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Blooming Acres Farm

Farm Facts

Dickson, TN

Farm Usage
flowers, blueberries, U-pick, weddings, events

Year certified


Blooming Acres Farm is a small flower and blueberry farm located in the Lower Harpeth Watershed in Dickson, Tennessee, on nineteen mostly wooded acres. Farming on a previously logged ridgetop is challenging, but Kirby and Kelsey Davis have risen to the occasion and built a thriving regenerative farm with approximately one hundred flower varieties and blueberries that customers can use for events or enjoy in their homes.

The property they purchased in 2019 was compacted and degraded from logging, meaning any tractor equipment would be ineffective at working the land. Instead, they developed a permanent-bed system, which has enabled them to build healthy topsoil and keep it in place. They set out to grow in a way that is in harmony with nature and to share their earth-friendly products with their community. 

Fast forward to today, they have more demand for their organically grown blooms than they can keep up with. Kirby left his position as a firefighter to farm full-time. Kelsey works on the farm whenever she can while also working for the Tennessee Department of Environment & Conservation (TDEC), a job that enables her to teach Tennesseans about the importance of caring for the environment.

The movement for locally produced food gets a lot of attention, but purchasing flowers from local farmers is just as important for the environment. For starters, farmers like the Davises use regenerative practices that replenish and even grow natural resources. They don’t use chemicals, so their soil and water stay clean from pollutant runoff. Their beautiful blooms travel a short distance to their customer and have a low carbon footprint.

The Davis’ flower farm provides diverse forage for bees and insects, and their efforts to keep the soil covered and mulched reduce sediment runoff into the creek that follows the base of the hill where they farm. Biodiversity plays a big part in maintaining healthy plants that don’t need much in the way of pest management, so chemicals are never used on their farm.

River Friendly Farm Certified

River Friendly Farms logo

In 2023, Blooming Acres was certified as a River Friendly Farm by the Cumberland River Compact.

“We wanted to apply to become a river friendly farm as soon as we heard about the certification because we understand the important role that waterways play not only in our local ecosystem, but to every single one of us. At Blooming Acres Farm we believe that healthier ecosystems contribute to a healthier planet – and at the center of every ecosystem is water.”

The River Friendly Farm certification program with Cumberland River Compact recognizes farmers who are good stewards of water and land resources, connecting them with consumers who value a healthy environment. As a River Friendly Farm, Blooming Acres is ensuring cleaner water, healthier soil, and a more resilient climate for the people and creatures living in the surrounding environment.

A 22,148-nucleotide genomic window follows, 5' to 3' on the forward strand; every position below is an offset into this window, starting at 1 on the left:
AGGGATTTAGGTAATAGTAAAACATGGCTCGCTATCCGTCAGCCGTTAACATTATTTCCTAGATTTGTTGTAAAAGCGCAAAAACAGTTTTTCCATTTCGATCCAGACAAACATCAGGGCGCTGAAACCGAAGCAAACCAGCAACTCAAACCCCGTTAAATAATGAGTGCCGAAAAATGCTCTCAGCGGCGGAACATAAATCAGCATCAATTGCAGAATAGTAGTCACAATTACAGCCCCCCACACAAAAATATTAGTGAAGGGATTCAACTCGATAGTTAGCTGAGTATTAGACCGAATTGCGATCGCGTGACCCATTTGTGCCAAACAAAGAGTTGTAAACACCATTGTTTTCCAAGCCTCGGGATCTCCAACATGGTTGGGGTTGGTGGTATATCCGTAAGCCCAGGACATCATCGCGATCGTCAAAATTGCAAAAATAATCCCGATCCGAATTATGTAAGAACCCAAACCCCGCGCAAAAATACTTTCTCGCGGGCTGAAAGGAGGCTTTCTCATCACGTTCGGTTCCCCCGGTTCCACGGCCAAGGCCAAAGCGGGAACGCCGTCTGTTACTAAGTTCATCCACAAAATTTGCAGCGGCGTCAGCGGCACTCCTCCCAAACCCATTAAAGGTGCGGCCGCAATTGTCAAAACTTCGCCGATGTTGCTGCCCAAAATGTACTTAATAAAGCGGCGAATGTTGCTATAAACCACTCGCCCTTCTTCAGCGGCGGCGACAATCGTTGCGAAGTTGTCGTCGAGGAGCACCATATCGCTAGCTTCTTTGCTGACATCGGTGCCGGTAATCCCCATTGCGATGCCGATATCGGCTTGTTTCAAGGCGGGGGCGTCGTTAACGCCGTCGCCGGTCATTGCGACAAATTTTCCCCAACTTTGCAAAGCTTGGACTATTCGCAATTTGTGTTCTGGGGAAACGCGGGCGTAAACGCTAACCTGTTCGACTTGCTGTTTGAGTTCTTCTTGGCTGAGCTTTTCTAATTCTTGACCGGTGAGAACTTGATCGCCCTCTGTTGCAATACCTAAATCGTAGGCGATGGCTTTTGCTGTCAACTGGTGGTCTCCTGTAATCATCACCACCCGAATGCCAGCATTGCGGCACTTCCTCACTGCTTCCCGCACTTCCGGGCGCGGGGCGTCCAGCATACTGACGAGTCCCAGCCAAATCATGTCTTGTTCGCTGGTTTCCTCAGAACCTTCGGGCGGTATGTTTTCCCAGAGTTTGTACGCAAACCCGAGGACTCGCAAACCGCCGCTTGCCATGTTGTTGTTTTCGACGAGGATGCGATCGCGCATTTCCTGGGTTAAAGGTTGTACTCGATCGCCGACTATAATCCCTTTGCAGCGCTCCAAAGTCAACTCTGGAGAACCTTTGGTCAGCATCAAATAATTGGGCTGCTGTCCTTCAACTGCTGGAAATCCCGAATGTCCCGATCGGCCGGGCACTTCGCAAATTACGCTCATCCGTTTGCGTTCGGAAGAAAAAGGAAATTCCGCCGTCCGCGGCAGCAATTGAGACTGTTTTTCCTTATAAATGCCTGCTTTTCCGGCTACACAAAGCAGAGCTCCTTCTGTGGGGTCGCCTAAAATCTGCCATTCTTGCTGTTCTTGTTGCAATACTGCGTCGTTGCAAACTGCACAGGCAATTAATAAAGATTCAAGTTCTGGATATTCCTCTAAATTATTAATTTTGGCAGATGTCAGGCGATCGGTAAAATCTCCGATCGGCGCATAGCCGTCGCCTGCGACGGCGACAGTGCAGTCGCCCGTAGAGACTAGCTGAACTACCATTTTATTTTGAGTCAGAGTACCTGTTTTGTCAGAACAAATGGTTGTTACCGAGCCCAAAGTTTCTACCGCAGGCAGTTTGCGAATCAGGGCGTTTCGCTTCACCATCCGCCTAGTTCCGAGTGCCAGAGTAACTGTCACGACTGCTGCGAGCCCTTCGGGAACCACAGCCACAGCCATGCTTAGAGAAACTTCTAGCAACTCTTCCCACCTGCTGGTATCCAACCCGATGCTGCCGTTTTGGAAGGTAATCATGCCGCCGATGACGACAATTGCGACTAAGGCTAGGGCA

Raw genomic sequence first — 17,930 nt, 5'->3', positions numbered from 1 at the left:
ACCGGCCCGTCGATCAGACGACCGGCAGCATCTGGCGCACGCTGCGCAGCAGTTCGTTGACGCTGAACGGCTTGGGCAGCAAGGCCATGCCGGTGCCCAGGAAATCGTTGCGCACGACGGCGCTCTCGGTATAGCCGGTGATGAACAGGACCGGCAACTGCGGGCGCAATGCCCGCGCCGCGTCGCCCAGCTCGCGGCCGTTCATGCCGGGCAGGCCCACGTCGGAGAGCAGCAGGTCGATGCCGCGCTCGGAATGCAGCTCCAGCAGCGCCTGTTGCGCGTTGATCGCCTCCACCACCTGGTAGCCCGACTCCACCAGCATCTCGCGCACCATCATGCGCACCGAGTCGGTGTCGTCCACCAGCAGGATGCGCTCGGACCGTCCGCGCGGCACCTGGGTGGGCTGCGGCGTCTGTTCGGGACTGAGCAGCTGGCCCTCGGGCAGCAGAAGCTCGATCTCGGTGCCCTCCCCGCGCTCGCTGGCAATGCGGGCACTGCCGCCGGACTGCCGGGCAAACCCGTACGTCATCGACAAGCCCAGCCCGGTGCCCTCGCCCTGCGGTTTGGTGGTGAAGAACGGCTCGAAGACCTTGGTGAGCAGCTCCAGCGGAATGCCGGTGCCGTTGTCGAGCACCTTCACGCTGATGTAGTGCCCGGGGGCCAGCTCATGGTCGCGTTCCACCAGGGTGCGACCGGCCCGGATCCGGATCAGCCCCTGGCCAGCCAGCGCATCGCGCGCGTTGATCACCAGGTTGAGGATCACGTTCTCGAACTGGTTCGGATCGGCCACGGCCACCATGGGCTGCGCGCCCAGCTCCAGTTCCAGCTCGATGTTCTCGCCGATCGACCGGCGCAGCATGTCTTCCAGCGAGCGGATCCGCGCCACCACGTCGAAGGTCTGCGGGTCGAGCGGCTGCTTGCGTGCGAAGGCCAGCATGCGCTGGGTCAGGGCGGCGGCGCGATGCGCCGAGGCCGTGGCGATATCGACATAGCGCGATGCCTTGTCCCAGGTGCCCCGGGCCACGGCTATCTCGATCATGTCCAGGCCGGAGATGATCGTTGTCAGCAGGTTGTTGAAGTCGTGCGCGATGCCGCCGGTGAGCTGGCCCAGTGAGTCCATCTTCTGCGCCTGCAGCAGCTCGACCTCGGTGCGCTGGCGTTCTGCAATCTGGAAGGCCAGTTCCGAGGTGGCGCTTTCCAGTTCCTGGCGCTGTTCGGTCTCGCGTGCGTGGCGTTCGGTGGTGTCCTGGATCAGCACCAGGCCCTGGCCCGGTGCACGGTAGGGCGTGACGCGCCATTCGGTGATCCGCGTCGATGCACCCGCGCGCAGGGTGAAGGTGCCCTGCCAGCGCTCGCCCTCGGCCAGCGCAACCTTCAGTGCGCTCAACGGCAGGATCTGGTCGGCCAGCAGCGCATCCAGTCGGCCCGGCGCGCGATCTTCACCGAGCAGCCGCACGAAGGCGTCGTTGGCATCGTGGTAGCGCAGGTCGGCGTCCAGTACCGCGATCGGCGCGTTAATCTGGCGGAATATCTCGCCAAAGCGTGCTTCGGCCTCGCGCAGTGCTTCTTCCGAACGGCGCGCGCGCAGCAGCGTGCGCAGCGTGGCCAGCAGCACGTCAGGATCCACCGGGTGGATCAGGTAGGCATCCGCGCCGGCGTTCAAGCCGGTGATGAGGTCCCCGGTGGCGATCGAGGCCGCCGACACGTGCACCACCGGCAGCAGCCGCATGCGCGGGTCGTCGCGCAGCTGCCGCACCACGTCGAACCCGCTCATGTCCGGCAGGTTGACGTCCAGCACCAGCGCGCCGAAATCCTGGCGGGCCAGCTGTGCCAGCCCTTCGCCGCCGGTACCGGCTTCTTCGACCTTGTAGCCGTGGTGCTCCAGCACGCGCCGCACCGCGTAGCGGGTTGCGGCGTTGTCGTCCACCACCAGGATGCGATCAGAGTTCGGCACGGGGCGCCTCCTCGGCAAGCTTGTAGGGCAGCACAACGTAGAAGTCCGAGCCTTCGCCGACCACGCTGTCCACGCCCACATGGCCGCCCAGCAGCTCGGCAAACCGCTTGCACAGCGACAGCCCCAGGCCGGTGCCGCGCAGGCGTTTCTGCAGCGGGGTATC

River Friendly BMPs

For the health of the creek that runs through their farm, as well as that of their soil and the ecosystem at large, Kelsey and Kirby use minimal disturbance techniques to prepare soil. For example, a broadfork is used to loosen and aerate the soil in lieu of mechanical tillage.

Kelsey explains, “The broadfork acts as an aerator to the soil while keeping the layers of the soil microbiology intact. We choose to broadfork the beds, as it is more beneficial for the microbes in the soil and helps your soil biology stay healthier and in balance, which in turn produces healthier, more resilient plants. We also don’t use a tractor in our beds to prevent soil compaction.”

The broadforking, silage tarps, and heavy mulches used at Blooming Acres are a handful of techniques used in “no-till” agriculture. This type of regenerative farming is excellent at building soil with a good structure. Roots stay in the ground rather than being ripped or tilled out. The roots not only feed all-important microorganisms but also hold soil in place during precipitation events.

Controlling erosion is important because sediment is one of the main contributors to pollution of waterways in the Cumberland River Basin. Sediment makes waters inhabitable for aquatic life by clogging their respiration systems and destroying habitat. No-till regenerative farming keeps soil where farmers want it; this approach is a boon to farmers and our shared waterways.

The Davises also support an ecologically diverse farm with a small flock of chickens. The free-range chickens keep pests in check and provide a source of nitrogen. Nitrogen pollution can become problematic on farms if the stocking rate exceeds what the land can support. In the case of Blooming Acres, the number of chickens is in balance with the scale of the farm. They contribute to soil fertility and aid in pest management.

How to Support this Farm

Everyone deserves the beauty of flowers, so treat yourself or someone you love to Blooming Acres’ offerings. Purchase a seasonal flower subscription, or head out to the farm to pick your own bouquet or blueberries. Florists and wedding coordinators should also reach out to the Davises. 

Find them at the 12th South Farmers Market on Tuesdays from 4-7 p.m. and at the Westhaven Farmers Market on Wednesdays from 4-7 p.m. Flower pre-orders and their CSA shares have pickup locations at Boardable615 in Dickson, TN and at the Sage Refill Market in Nashville. 

Keep an eye out for one of their workshops, such as the Mothers Day Floral Arrangement class or Dried Floral Wreath Workshop this fall.